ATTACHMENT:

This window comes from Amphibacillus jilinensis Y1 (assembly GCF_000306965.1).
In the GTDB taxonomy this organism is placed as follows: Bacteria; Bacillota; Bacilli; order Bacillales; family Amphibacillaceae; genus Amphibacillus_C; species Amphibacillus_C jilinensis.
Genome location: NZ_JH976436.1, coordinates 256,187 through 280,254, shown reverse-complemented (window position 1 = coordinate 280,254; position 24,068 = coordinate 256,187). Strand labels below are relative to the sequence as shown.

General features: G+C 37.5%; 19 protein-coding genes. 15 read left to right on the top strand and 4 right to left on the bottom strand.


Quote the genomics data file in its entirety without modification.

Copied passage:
This window comes from Amphibacillus jilinensis Y1 (assembly GCF_000306965.1).
In the GTDB taxonomy this organism is placed as follows: Bacteria; Bacillota; Bacilli; order Bacillales; family Amphibacillaceae; genus Amphibacillus_C; species Amphibacillus_C jilinensis.
Genome location: NZ_JH976436.1, coordinates 256,187 through 280,254, shown reverse-complemented (window position 1 = coordinate 280,254; position 24,068 = coordinate 256,187). Strand labels below are relative to the sequence as shown.

General features: G+C 37.5%; 19 protein-coding genes. 15 read left to right on the top strand and 4 right to left on the bottom strand.